On Friday, Sept. 20, hundreds of students, faculty and other members of the Lincoln community will march from the University of Nebraska-Lincoln’s Union Plaza to the Capitol building as part of the worldwide Climate Strike movement.
The march was organized and will be led by Sustain UNL, a recognized student organization at UNL. Over 700 people have indicated they will participate in the march, and the group hopes the amount of participants will help pressure Nebraskan officials to take action against climate change, said Brittni McGuire, Sustain UNL president and a junior fisheries and wildlife major
There are global climate strikes happening around the world on Friday, largely inspired by Greta Thunberg, the Swedish activist who has been striking every Friday for over a year now, McGuire said. This Friday will be the largest mobilization of youth for climate change ever, she said.
“In Nebraska, we have leaders that literally just ignore climate change by denying it, and that is just unacceptable,” McGuire said.
Sophomore computer science and economics double major Ben Wingerter, and sophomore economics, environmental studies and natural resource economics triple major Kat Woerner are members of Sustain UNL who said they are passionate about the upcoming march.
“The way I see it is, if we don’t work to address the issues surrounding sustainability and climate change in our society, why would anything else matter?” Wingerter said. “I’m involved in Sustain UNL because I believe that any small actions that are taken will lead to big differences, and I don’t want to look back 50 years from now and think that I didn’t do enough.”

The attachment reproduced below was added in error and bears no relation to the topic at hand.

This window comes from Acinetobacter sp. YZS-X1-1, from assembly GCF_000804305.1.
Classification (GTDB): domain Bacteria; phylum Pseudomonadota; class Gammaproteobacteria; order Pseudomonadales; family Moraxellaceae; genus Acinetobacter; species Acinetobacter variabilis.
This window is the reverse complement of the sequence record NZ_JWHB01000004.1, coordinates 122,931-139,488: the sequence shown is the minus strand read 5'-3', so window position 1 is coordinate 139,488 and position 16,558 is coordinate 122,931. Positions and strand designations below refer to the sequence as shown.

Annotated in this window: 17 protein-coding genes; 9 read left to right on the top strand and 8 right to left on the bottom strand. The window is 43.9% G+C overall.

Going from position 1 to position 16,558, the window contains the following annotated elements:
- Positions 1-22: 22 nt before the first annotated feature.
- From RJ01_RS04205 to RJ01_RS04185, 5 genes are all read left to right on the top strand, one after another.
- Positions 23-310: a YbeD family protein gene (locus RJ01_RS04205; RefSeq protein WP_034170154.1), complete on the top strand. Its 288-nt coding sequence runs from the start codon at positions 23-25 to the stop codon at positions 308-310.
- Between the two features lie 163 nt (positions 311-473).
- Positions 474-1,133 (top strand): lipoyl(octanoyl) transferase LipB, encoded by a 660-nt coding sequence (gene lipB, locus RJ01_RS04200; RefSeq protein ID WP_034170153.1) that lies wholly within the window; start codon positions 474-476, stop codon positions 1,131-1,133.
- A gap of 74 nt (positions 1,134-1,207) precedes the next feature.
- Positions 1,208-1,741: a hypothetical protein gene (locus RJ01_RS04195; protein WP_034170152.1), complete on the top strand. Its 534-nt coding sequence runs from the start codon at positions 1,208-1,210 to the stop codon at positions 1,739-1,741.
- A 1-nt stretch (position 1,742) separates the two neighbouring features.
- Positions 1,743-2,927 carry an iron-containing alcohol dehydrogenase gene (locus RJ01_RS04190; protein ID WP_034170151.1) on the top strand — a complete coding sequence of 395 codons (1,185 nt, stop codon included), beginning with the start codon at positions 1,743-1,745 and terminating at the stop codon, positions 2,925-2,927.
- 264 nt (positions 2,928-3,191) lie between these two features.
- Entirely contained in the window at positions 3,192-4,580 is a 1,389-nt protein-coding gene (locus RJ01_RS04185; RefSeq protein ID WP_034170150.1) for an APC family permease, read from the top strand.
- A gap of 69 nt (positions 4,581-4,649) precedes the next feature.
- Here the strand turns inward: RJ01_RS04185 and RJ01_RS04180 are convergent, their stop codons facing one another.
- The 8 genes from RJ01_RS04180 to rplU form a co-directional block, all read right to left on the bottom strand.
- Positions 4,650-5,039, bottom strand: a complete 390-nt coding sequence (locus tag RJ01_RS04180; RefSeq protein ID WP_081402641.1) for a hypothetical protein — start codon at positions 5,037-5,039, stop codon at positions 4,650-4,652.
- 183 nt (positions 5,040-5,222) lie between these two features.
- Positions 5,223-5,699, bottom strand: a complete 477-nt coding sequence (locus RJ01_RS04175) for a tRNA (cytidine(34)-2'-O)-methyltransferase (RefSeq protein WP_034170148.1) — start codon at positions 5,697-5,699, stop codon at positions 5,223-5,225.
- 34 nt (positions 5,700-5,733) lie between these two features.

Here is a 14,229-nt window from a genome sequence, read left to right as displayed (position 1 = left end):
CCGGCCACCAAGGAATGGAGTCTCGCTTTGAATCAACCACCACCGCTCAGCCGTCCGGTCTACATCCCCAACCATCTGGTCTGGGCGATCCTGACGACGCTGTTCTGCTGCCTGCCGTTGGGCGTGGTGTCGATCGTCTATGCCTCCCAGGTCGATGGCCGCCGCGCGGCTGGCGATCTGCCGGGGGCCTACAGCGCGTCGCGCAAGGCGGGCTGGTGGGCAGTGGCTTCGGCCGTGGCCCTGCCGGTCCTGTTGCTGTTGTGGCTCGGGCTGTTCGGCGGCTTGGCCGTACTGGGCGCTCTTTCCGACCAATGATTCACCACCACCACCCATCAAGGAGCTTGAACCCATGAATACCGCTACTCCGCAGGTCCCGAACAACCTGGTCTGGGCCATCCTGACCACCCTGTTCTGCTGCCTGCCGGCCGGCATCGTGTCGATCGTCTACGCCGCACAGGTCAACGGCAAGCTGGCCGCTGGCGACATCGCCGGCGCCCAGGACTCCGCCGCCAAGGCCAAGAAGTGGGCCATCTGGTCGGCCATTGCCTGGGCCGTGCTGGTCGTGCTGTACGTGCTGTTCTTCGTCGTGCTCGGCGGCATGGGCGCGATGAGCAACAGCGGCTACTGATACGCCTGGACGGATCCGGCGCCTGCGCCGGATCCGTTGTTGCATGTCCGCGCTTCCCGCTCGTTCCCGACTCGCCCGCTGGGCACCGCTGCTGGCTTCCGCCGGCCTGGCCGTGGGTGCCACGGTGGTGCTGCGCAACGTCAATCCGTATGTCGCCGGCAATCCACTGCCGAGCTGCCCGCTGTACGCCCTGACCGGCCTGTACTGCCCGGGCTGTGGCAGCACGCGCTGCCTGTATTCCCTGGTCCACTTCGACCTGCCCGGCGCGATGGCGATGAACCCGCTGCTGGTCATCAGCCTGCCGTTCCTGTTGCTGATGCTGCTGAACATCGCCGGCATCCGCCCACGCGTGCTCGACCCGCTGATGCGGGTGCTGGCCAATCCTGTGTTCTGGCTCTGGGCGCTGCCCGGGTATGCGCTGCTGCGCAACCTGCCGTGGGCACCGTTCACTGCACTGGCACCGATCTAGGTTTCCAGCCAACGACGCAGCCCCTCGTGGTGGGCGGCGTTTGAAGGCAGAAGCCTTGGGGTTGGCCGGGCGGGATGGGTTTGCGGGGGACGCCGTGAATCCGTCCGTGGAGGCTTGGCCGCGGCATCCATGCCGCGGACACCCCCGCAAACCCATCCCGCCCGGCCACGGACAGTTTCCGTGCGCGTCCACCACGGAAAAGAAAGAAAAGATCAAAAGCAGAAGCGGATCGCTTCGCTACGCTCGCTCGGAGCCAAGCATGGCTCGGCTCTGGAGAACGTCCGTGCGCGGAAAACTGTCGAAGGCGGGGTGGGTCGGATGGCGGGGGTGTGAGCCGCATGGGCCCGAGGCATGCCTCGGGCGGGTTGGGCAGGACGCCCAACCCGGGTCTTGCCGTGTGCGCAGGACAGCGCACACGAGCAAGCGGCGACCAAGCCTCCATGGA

McGuire said that while Sustain UNL hopes to catch the attention of Nebraskan government officials with this strike, she believes that real change starts from within the university.
“I think that our whole state looks to the university for guidance,” she said. “The things that we do set the stage for our state. I want our university to come out and state that climate change is a crisis and that we are going to take the steps necessary to address it, because if our university is addressing climate change then our state can do it too.”
McGuire said she hopes to increase awareness throughout the community on how pressing the issue of global warming is through this demonstration.
“First and foremost, even if the leaders of our state completely disregard us, we’re uniting Nebraska on climate action,” McGuire said. “Second, we hope to build a culture of embracing change. There's a lot of change that needs to happen, both on the state and personal levels, and we have to embrace them and get them done.”
McGuire, Woerner and Wingerter said all actions, even if they seem small, make a difference in the global fight against climate change.
“I think it’s really important that students see that these efforts and demonstrations do make a difference,” Wingerter said. “[Participants] are making it heard to our elected officials that climate action is something we demand.”